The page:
Hide this

Results from Google Books

Click on a thumbnail to go to Google Books.

The Ledge: Poems by Michael Collier

The Ledge: Poems (2000)

by Michael Collier

MembersReviewsPopularityAverage ratingConversations



Sign up for LibraryThing to find out whether you'll like this book.

No current Talk conversations about this book.

No reviews
no reviews | add a review
You must log in to edit Common Knowledge data.
For more help see the Common Knowledge help page.
Series (with order)
Canonical title
Original title
Alternative titles
Original publication date
Important places
Important events
Related movies
Awards and honors
First words
Last words
Disambiguation notice
Publisher's editors
Publisher series
Original language

References to this work on external resources.

Wikipedia in English (1)

Book description
Haiku summary

Amazon.com Amazon.com Review (ISBN 0618219102, Paperback)

The first poem in Michael Collier's fourth collection, The Ledge, suggests a difference between youthful readers and mature ones. The young read more quickly, as though they'll be asked to recount the plot highlights. Older readers relish the details, using literature to slide their own lives under the magnifying glass. "Argos" is an excellent prelude, which prepares us for The Ledge's roundabout insights and surprising truths.

Collier's poetry often addresses large-scale questions of faith--or at least questions that used to be large-scale and have now been deflated by ironic disbelief. Probably every century since the advent of Christianity has witnessed innumerable mock crucifixions, with girls pretending to hammer a boy onto a cross while he lolls his head "in that familiar / defeated way." In the past, the game might have provoked terror, or empathy, or at least awe at the sheer sinfulness of humans. In our era, however, the boy's penis stiffens comically, "like one of Satan's fingers":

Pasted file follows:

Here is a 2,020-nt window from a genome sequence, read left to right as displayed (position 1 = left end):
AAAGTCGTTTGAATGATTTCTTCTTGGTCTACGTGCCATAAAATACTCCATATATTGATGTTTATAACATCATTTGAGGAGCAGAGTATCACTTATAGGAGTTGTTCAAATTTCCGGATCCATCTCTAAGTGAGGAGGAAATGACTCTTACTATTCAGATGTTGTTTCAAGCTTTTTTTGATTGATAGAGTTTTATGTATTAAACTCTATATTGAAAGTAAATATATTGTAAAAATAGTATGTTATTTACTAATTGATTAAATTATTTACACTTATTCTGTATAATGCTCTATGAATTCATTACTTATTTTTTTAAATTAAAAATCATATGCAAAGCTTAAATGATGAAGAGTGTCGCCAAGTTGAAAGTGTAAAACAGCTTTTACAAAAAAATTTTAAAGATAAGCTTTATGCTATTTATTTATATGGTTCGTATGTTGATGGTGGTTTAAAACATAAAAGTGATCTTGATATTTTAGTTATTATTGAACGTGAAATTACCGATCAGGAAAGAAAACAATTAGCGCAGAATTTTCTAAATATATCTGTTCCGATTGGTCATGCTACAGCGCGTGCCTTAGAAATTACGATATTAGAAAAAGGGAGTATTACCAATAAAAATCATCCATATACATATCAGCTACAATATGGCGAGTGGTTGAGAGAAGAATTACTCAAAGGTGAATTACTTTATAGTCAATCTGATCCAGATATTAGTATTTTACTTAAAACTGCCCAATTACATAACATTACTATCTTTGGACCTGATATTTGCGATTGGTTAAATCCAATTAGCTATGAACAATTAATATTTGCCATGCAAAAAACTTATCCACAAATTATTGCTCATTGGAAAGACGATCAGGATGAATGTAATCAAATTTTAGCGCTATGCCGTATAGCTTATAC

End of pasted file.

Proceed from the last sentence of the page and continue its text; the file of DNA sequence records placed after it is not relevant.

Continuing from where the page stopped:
I was dying a savior's death and yet
what my sisters called my "thing,"
struggled against extinction
as if its resurrection could not be held off
by this playful holy torture.
Using such sneaky, colloquial humor, Collier expertly discriminates between the rarefied thoughts we're supposed to have and the ones we actually have.

Elsewhere, Collier writes about the emotional burdens that fathers and sons are doomed to place on each other. In "The Hammer," an adult recalls losing his father's treasured hammer, and covering his tracks with a lie that has never fully vanished. "The Choice" finds a child struggling with a similar agony: is it better to dissemble or disappoint? Collier's voice in The Ledge is consistently that of one thoughtful, reasonable father talking to another--and maybe, some years from now, to the son who has finally become a father himself. --John Ponyicsanyi

(retrieved from Amazon Thu, 12 Mar 2015 18:06:08 -0400)

(see all 2 descriptions)

No library descriptions found.

Quick Links

Swap Ebooks Audio
1 avail.1 pay

Popular covers


Average: No ratings.

Is this you?

Become a LibraryThing Author.


About | Contact | Privacy/Terms | Help/FAQs | Blog | Store | APIs | TinyCat | Legacy Libraries | Early Reviewers | Common Knowledge | 119,403,434 books! | Top bar: Always visible